The meeting between both paries allowed the parameters of Lesnar vs. WWE to be presented. Lesnar’s attorneys have asked that the court make a summary judgment on the case based on their filing in May and do not want any pleadings amended or any discovery periods to take place on their end, allowing them to wait for the court to render a decision. So, at this point, Lesnar’s people are hoping that the court will make the decision to side with them and if any issues are not met to their satisfaction then they will move forward with the remaining key points of their case against WWE. It would be wise of them at this point to get the issue handled quietly and as swiftly as possible.
When this took place, WWE moved to block a summary judgment, noting strongly that there has been no discovery period performed by either party and petitioned that “because there are numerous material factual issues raised in the pleadings, this case is not ripe for summary judgment.” The goal of WWE at this point is to push the case to a trial where they will have a legitimate shot at shooting down Lesnar’s claims while defending what they stood by in their response. Both parties have made it clear that a settlement is unlikely between the two.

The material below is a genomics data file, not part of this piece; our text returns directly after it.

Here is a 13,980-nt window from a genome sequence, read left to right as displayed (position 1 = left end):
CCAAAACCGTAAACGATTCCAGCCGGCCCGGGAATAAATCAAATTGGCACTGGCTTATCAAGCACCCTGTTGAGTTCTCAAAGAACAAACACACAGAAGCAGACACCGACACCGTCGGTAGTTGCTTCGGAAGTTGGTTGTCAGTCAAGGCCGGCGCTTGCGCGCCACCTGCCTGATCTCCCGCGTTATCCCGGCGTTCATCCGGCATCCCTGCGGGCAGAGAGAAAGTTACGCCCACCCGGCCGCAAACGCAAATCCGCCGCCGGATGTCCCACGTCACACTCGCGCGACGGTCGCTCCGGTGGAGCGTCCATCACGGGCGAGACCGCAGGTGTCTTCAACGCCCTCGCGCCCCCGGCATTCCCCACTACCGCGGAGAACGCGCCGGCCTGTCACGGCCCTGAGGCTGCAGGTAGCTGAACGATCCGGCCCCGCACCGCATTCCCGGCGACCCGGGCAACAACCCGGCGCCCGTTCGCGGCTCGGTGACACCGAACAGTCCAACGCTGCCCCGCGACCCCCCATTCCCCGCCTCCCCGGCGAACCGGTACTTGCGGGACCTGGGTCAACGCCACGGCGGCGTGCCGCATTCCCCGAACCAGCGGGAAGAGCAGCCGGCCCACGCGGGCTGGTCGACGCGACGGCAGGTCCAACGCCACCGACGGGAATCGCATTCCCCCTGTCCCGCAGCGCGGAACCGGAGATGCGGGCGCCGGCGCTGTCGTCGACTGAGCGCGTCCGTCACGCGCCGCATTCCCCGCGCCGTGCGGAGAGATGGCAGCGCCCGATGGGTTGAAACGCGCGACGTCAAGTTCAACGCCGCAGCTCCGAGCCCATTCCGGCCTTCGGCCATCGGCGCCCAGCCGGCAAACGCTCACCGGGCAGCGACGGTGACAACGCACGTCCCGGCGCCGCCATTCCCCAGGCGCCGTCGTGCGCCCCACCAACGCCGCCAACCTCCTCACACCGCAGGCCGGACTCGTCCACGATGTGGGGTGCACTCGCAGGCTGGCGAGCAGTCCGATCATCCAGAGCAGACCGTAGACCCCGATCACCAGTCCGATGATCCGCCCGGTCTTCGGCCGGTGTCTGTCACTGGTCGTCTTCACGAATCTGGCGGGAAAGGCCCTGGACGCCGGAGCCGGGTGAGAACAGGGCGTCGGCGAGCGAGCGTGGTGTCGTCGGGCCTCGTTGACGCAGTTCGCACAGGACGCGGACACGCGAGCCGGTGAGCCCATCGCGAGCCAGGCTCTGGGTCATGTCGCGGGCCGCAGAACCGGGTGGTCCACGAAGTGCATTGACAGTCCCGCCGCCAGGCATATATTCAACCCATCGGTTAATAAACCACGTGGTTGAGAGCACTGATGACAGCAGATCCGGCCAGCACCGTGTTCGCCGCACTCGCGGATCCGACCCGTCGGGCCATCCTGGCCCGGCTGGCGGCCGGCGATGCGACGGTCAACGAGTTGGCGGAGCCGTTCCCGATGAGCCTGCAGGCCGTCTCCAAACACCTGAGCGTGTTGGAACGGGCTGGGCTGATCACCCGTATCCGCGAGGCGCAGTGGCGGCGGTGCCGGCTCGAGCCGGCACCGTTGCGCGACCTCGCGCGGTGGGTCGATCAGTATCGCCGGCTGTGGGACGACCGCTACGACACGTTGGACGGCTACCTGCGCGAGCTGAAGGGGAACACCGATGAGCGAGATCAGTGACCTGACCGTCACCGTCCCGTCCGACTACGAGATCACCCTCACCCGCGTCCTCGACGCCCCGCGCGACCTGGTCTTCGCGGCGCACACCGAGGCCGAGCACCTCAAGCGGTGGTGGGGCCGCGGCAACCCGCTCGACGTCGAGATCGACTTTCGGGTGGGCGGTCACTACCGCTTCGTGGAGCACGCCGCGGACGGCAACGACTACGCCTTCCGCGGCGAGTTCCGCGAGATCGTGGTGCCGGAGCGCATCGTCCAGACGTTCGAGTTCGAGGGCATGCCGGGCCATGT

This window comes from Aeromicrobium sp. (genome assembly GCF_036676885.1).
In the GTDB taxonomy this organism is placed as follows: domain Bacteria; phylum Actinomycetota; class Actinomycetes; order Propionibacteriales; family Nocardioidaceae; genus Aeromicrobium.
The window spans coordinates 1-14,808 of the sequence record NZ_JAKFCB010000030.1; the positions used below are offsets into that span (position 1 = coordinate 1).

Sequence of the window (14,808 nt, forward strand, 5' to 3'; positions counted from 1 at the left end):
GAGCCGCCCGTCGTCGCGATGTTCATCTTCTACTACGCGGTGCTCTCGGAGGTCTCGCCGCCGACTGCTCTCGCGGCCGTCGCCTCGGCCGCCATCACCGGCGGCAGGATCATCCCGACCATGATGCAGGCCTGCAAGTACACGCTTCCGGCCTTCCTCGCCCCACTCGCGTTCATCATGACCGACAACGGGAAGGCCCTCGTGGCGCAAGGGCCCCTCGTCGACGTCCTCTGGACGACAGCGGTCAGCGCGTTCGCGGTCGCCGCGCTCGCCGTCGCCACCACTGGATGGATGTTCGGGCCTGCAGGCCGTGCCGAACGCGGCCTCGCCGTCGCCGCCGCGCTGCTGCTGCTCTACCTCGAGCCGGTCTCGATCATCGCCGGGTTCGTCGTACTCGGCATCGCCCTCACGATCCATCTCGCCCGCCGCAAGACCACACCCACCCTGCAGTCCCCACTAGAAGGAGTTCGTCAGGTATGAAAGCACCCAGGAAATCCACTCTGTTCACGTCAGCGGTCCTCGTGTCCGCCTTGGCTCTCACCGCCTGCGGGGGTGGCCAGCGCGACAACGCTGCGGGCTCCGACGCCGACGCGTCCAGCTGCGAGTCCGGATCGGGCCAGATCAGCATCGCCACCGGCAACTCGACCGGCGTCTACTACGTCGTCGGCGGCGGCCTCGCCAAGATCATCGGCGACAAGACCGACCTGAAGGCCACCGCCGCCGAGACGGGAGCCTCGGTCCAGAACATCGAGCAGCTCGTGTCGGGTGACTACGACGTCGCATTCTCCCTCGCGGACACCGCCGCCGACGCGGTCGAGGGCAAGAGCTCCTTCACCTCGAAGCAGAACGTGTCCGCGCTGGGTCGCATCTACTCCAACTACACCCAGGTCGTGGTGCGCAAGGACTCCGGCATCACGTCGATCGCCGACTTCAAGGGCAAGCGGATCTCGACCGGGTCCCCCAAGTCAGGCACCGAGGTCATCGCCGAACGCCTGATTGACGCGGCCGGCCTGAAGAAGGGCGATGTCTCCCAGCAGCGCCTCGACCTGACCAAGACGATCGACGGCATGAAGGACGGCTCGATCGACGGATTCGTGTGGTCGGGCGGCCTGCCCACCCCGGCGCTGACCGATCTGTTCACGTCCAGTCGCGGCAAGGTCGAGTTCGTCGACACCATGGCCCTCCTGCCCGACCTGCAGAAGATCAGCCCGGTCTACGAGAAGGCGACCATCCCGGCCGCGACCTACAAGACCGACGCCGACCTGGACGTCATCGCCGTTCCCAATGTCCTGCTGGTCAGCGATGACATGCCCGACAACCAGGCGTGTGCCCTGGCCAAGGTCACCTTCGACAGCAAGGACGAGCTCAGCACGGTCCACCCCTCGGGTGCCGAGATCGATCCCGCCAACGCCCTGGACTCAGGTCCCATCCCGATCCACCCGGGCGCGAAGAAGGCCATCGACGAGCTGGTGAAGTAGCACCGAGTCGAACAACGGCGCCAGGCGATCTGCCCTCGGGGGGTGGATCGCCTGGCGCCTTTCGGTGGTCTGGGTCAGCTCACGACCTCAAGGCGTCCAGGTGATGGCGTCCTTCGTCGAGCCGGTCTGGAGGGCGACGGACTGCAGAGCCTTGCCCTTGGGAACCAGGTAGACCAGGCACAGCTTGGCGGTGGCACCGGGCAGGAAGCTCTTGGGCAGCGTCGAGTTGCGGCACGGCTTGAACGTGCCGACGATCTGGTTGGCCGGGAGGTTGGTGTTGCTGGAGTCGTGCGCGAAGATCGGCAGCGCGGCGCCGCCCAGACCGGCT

WWE’s discovery period started on June 1 and is scheduled to end in September. WWE informed the court that they will be handling an International discovery in regards to Lesnar’s “alleged” negotiations with New Japan Pro Wrestling and his appearance for the promotion earlier this year in January. WWE has also requested that they have until July 15 to add additional parties or amend their pleadings in the case that they uncover new facts that may prove to be beneficial to their defense of the lawsuit. The scheduled ending in September could be extended as well if that becomes the case. The gist of the focus in WWE’s discovery period will focus on the circumstands regarding the two sides coming to a settlement agreement back in March of 2004 that Lesnar signed and what all of the specifics truly are. It should also be noted that both sides do not expect to file more than 25 interrogatories, which are a set of written questions proposed by one side that are required to be answered by the other in order to clarify matters of evidence and help to determine in advance what facts will be presented during the trial.